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Translating German Novellas into English

A Comparative Study

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Marc J. Schweissinger

Translation of fiction is always interpretation. This book discusses the challenges facing translators of fictional works from German into English using as examples English translations of canonical German novellas by Johann Wolfgang von Goethe, Theodor Storm, Gerhart Hauptmann, Thomas Mann and Franz Kafka.
The author addresses the difficulties of translating in the poststructuralist era, when every fictional work potentially has a large number of interpretations and, therefore, at least the same number of possible translations. Considering interpretations of the original text in detail not only improves the reader’s understanding and ability to criticize the translated text, but it will also provide valuable insight into the possible intentions of the writer. An initial linguistic observation of a target text can therefore lead to a fruitful connection between the linguistic and literary analysis of translated works. This book offers new perspectives on the delicate negotiation of translating source texts for a contemporary audience while maintaining the values, ideas and hidden meanings from the source in relation to its original époque.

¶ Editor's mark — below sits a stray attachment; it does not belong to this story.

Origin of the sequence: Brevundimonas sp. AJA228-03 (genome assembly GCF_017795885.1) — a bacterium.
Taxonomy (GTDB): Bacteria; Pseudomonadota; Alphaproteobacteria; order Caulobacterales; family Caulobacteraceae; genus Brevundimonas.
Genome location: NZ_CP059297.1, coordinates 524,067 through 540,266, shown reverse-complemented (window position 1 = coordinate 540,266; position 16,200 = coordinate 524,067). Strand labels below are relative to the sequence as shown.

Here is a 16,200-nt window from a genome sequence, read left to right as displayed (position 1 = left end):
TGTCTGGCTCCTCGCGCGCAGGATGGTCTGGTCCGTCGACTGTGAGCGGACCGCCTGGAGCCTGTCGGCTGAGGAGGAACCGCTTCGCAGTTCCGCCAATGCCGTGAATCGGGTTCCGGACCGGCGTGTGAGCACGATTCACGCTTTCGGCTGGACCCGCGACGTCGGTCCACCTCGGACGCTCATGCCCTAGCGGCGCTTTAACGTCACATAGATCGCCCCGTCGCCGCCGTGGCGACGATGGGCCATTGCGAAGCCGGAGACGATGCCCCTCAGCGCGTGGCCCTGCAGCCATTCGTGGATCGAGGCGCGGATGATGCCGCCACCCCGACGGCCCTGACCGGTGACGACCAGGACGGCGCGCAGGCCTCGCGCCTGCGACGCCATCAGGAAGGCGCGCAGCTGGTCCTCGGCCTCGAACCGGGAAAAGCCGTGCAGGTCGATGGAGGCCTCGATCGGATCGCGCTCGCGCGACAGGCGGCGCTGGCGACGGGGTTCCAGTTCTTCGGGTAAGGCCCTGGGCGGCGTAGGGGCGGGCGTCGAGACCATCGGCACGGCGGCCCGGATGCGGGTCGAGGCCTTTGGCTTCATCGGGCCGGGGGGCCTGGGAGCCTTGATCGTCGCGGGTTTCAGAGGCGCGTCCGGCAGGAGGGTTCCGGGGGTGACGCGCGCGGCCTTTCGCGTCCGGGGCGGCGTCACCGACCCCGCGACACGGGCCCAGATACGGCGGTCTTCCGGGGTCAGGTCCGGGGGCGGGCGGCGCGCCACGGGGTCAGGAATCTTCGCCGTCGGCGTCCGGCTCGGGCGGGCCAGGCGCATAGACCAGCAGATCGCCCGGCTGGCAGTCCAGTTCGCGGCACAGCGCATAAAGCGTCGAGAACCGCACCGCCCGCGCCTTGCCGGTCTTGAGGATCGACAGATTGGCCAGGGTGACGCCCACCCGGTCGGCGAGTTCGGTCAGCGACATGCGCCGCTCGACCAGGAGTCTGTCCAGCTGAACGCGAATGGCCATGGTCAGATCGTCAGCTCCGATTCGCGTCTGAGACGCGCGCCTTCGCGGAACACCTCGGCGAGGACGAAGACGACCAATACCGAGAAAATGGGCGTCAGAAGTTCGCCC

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CHAPTER V – Gerhart Hauptmann: Bahnwärter Thiel

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CHAPTER V

Gerhart Hauptmann: Bahnwärter Thiel

Gerhart Hauptmann’s ‘early’ novella Bahnwärter Thiel, published in 1888, is certainly one of the highlights of so-called German naturalistic writing.1 The reason for this high regard is its extraordinary complexity. Though by all means a naturalistic novella, other elements, symbols and metaphysical allusions can be found in it, especially in relation to nature and the animal world.2 This is a story of a lineman carrying out his duties with great care and determination. He lives the life of a simple working man, marries, and has a child, but unfortunately his first wife dies, and his relationship with his second wife causes problems for various reasons, which have to be analysed. However, Stanley Radcliffe – the translator whose works we will discuss intensively – translated the title through a simple word-for-word rendering, using Lineman Thiel for Bahnwärter Thiel. Of course, the reader can argue that the German word Bahnwärter can be both singular and plural, and from the title it is not quite clear whether Thiel is one of a thousand or just the one and only Lineman Thiel, as Radcliffe suggest. But in this case, it is not possible to find an English equivalent; the translator must come to a decision, and can successfully argue that it is just the one, singular Thiel the narrator tells us about. It is certainly most unlikely that the reader will think that Hauptmann’s story is about a great...

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